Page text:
Hi! I’m Gill, a white woman, living in a borough where just 1 in every 47.2 people come from a Black, or otherwise ethnically diverse background. My primary/junior school was 100% white and my high school experience had a single Chinese girl that join my maths class for the final term.
Once I started to work and critically, once I could drive, I started to get out and about a bit more, experiencing different cultures as I went. But I realise that after all these years I thought I was informed, it turns out – I am really, really not.
I realise that racism has always been there – but those of us not directly affected by it have somehow grown to live with that particular mistreatment of people – and I don’t know how or why? I realised that I don’t know enough. That I have cultivated my social media without ever consciously thinking about it, which means I follow more white people that anything else. Again, I don’t know why.
IRL I treat people as equals, I am firmly anti-racist as I do KNOW that racism is bad and I genuinely don’t understand people that judge based on skin colour. BUT and it’s a niggly, annoying but… my lack of education and lack of cultural diversity in social interactions was wrong. So what could I do?
I believe that education is the key for me, so I have set about trying to find some people with good info to read. I’ve searched for good films to watch and good dramas to binge on from black creators. I have also reflected on a trip M and I took to Alabama in 2006, where we visited the Birmingham Civil Rights Museum and I remember the stark image of the “colored” water fountain next to the one for white people.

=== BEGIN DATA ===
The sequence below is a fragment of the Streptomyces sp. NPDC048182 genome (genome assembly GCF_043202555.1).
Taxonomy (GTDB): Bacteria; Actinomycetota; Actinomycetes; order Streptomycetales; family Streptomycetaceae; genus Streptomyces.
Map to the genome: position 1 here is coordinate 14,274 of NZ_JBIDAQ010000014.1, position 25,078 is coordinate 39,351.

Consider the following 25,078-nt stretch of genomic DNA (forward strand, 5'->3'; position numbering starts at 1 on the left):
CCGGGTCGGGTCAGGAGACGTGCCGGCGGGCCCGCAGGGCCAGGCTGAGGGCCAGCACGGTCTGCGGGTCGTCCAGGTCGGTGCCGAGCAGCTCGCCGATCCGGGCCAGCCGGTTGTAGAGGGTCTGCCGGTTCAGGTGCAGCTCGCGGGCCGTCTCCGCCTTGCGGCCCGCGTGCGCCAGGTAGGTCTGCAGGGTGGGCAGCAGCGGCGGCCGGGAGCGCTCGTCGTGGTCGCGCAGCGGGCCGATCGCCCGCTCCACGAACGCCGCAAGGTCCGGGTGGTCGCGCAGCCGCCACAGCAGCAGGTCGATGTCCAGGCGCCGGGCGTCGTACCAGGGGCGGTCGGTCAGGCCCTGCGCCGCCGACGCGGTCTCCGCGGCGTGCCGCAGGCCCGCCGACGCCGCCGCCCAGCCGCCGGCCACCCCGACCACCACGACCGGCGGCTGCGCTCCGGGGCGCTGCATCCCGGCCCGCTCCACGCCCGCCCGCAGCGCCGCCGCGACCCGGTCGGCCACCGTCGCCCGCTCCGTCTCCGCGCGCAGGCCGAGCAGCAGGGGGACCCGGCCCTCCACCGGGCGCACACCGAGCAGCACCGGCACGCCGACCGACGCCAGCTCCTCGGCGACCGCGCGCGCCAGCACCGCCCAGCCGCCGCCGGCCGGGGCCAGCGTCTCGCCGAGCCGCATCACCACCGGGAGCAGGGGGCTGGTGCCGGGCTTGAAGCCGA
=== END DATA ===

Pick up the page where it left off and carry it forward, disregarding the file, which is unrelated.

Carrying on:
If I was going to recommend 3 things to watch or read I would go for:
- Queenie, by Candice Carty-Williams. A great story about a black girl, living in London, who experiences poor mental health after a breakup (of sorts). This book was great and showed me some of the day to day issues that young, black women face.
- Selma – a film starring Oprah Winfrey and David Oyelowo about the march from Selma in Alabama to Montgomery organised by Martin Luther King. This was an eye-opener for me as I sort of knew about this story in the abstract, but I had NO idea of what happened in reality. It made me cry to watch it and so it should.
- I may destroy you – a drama on BBC about a late 20s black girl, living in London. I am only halfway through, but so far it’s a tale of how vulnerable someone can be in the blink of an eye. Be warned if you are thinking of watching, it does contain some sexual violence.
All I can really do is try harder, be more educated and speak up when and where I can. I am consciously trying to follow and listen to more black influencers, creators and activists to not only to see but to hear – really hear. You see, it DOES affect me – I have never been afraid of the police, I was taught to go to them for help. I thought it was the same for everyone… it’s not.
Black. Lives. Matter.